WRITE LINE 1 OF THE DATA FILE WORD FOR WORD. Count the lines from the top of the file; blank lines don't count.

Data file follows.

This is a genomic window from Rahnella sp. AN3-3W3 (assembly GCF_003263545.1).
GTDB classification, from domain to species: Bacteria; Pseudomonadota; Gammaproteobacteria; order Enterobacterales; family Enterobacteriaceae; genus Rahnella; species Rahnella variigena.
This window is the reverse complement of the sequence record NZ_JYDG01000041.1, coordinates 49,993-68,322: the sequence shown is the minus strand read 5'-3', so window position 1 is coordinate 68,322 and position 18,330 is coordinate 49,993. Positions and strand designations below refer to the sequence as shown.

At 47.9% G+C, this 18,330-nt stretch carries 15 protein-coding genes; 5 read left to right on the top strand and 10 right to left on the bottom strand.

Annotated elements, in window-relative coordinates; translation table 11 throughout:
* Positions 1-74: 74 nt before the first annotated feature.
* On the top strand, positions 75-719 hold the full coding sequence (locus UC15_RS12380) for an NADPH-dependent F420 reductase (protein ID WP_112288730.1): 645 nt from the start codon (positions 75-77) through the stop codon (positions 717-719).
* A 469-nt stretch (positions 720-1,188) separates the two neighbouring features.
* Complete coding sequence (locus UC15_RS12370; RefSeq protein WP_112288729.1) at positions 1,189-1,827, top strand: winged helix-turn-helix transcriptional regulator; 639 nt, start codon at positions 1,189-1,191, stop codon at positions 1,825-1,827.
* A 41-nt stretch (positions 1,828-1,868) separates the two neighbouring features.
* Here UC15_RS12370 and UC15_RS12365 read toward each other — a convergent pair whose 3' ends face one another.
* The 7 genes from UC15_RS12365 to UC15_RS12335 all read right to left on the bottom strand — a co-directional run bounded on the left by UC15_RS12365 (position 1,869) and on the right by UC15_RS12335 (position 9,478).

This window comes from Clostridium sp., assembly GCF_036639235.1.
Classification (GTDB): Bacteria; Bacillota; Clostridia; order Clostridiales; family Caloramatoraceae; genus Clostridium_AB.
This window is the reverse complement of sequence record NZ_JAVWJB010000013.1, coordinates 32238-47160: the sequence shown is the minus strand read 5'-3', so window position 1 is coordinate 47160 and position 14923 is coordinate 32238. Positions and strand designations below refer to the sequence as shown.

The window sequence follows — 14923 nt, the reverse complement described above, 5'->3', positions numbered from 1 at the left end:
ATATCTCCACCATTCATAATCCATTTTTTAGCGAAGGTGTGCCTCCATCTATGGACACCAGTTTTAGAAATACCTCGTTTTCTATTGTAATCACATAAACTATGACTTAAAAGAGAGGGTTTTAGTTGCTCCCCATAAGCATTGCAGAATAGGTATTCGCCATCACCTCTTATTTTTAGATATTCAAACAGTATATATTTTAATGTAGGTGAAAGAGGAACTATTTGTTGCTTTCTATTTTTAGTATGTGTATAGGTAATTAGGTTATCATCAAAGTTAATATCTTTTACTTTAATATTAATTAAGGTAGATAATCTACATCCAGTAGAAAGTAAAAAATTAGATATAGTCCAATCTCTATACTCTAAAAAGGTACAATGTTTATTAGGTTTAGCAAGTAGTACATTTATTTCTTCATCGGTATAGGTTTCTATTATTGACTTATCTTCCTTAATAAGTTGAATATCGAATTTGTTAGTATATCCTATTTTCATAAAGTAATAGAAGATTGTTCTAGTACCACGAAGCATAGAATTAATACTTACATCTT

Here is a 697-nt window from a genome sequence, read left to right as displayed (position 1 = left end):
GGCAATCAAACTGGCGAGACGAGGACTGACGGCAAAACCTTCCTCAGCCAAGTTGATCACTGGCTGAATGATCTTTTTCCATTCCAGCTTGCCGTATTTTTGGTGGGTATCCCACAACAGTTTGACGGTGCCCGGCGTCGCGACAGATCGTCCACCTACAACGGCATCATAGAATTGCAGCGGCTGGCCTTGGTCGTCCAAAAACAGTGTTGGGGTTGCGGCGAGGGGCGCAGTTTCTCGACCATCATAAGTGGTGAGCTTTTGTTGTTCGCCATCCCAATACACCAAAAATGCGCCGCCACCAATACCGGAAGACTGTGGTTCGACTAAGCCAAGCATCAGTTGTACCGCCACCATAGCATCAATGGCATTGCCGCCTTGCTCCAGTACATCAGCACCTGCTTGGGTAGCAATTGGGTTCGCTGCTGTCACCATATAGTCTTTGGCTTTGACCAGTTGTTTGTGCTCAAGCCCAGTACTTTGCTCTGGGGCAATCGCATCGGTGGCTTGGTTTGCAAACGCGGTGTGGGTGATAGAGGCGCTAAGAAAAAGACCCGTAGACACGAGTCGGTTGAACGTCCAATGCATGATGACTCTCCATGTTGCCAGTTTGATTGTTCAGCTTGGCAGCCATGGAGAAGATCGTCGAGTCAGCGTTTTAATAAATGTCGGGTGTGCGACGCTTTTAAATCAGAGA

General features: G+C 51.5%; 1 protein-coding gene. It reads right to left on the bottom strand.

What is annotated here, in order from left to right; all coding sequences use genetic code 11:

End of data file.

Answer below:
This is a genomic window from Rahnella sp. AN3-3W3 (assembly GCF_003263545.1).